Solution for infill housing

Re: City staff trying to lessen development impacts on Kelowna heritage area (Castanet, Feb 6, 2024)

Bev Kalmakoff, a member of the Kelowna South Central Association of Neighbourhoods and chair of the Kelowna Tree Protectors, commented to local media that infill projects must be done sensibly in heritage areas, with good setbacks, protection of mature trees and consideration of the area's character.

"It needs to be done with some thought, it needs to be done with thinking about what this place looks like now and how much of the character that we have now that we can preserve. If you lose it, you never get it back,” she said.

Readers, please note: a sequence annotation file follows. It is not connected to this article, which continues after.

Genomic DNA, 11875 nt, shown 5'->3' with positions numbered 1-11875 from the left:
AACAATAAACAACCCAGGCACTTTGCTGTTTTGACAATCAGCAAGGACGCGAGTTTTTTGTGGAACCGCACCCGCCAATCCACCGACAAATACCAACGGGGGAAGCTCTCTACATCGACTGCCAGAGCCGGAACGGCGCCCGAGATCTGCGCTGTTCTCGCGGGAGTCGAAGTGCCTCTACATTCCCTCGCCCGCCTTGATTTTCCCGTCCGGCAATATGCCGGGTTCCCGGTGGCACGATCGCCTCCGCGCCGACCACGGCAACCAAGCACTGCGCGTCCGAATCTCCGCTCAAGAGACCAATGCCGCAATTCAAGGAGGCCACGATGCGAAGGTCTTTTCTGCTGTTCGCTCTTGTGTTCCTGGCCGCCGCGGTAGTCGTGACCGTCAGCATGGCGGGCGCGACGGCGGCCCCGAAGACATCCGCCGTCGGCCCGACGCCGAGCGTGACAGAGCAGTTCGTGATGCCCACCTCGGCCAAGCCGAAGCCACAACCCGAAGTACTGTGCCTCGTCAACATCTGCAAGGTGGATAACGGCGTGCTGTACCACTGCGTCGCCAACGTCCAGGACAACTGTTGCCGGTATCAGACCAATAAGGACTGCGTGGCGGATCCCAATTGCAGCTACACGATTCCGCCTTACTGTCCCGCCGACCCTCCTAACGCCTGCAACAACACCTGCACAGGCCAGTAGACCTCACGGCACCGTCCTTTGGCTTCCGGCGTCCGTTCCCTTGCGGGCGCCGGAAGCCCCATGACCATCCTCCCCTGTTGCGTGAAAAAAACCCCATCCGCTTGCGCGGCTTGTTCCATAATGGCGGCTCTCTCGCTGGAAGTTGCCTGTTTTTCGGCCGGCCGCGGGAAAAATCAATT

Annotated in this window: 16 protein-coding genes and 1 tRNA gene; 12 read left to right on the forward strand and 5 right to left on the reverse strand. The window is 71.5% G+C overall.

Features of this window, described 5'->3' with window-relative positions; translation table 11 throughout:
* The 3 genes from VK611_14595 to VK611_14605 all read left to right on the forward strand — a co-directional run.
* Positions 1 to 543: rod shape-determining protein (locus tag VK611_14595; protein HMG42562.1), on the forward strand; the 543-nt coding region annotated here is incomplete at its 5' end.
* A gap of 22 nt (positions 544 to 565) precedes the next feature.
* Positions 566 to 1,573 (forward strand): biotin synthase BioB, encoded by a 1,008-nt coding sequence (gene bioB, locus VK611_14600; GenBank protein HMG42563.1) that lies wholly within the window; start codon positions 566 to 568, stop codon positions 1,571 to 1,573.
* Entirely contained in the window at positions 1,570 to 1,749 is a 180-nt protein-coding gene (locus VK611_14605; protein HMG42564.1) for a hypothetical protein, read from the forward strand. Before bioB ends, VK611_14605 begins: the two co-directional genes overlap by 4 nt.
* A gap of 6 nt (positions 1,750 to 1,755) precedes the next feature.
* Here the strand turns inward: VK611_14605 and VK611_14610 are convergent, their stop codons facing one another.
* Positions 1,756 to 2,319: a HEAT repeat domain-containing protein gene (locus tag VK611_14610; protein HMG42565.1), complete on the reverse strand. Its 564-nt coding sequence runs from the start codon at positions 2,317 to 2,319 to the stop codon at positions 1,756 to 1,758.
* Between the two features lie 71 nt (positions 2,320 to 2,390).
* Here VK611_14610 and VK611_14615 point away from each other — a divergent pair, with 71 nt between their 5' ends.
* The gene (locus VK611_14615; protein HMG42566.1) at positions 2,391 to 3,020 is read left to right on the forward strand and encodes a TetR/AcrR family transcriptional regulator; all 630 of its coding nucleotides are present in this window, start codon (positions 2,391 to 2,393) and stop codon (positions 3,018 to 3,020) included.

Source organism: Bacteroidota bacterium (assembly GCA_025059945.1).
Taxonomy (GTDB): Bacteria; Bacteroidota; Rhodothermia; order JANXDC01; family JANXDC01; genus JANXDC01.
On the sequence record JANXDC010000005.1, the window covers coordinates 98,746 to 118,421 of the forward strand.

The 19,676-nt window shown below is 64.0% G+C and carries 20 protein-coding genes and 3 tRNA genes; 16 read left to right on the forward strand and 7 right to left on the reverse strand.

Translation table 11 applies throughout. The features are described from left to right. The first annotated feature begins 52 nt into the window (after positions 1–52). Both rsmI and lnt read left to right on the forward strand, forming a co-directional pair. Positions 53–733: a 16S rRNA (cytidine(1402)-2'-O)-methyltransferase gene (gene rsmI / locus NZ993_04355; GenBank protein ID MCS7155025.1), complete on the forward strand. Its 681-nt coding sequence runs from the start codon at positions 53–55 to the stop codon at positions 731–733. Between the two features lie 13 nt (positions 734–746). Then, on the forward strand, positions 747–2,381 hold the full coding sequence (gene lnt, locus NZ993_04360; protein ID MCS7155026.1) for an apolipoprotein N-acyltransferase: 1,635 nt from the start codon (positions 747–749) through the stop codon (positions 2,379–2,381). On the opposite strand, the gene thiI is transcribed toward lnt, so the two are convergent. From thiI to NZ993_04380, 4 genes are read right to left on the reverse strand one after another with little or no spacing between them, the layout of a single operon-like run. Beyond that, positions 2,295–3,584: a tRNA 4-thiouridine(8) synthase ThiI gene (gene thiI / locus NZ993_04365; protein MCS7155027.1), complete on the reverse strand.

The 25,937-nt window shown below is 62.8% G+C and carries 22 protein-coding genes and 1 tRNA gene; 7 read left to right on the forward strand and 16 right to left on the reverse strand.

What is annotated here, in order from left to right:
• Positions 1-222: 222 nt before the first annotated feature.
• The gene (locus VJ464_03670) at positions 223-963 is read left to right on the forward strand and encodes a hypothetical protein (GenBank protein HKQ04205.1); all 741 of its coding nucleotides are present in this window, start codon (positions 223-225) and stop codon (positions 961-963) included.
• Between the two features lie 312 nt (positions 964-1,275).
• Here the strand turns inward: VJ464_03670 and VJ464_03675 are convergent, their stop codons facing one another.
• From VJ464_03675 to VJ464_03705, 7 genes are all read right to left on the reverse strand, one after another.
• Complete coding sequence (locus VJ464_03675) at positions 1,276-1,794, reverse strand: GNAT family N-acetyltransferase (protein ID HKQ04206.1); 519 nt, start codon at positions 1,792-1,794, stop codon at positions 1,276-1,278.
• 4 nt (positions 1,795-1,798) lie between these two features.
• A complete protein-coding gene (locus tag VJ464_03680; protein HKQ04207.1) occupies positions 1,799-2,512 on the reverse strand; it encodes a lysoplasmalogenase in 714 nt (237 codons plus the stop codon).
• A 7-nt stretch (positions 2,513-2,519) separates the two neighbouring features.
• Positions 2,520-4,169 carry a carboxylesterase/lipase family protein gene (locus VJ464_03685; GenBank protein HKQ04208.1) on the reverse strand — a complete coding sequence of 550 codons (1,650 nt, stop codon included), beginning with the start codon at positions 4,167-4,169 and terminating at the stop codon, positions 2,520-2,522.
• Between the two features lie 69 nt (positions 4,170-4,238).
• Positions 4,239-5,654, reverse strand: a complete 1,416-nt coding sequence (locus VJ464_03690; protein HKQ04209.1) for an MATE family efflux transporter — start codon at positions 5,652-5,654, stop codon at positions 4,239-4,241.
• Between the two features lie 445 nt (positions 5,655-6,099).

In recognition of B.C. Heritage Week 2024, on Feb. 25 the Kelowna Tree Protectors will sponsor Big Tree Care, with Anton Artuso of Microbe Tree Service (Benvoulin Church, 2279 Benvoulin Road, 2:00 pm).

Artuso is a qualified and experienced arborist with expertise in working with big trees in Australia, Ontario and British Columbia.

Many people have mature trees in their yards and might wonder about the care they need. The event is free.

But, in non-heritage areas of cities, what about the following as a solution to B.C.’s new infill housing zoning requirements?

Habitat 67 is a 12-storey, 354-cube residential housing complex that was designed by architect Moshe Safdie for the Expo 67 World’s Fair in Montreal.

As of 2019, there are 148 units in the complex. A one-cube unit is just over 600 square-feet, but some condos are made up of three or four cubes. Each cube has a private outdoor balcony of more than 200 square-feet and most are located on the roof of another unit – a nod to Safdie’s motto, "for everyone a garden."

Just mass produce thousands upon thousands of pre-fab Habitat 67s and rebrand each one a “B.C.-Eby Habitaty".

David Buckna, Kelowna

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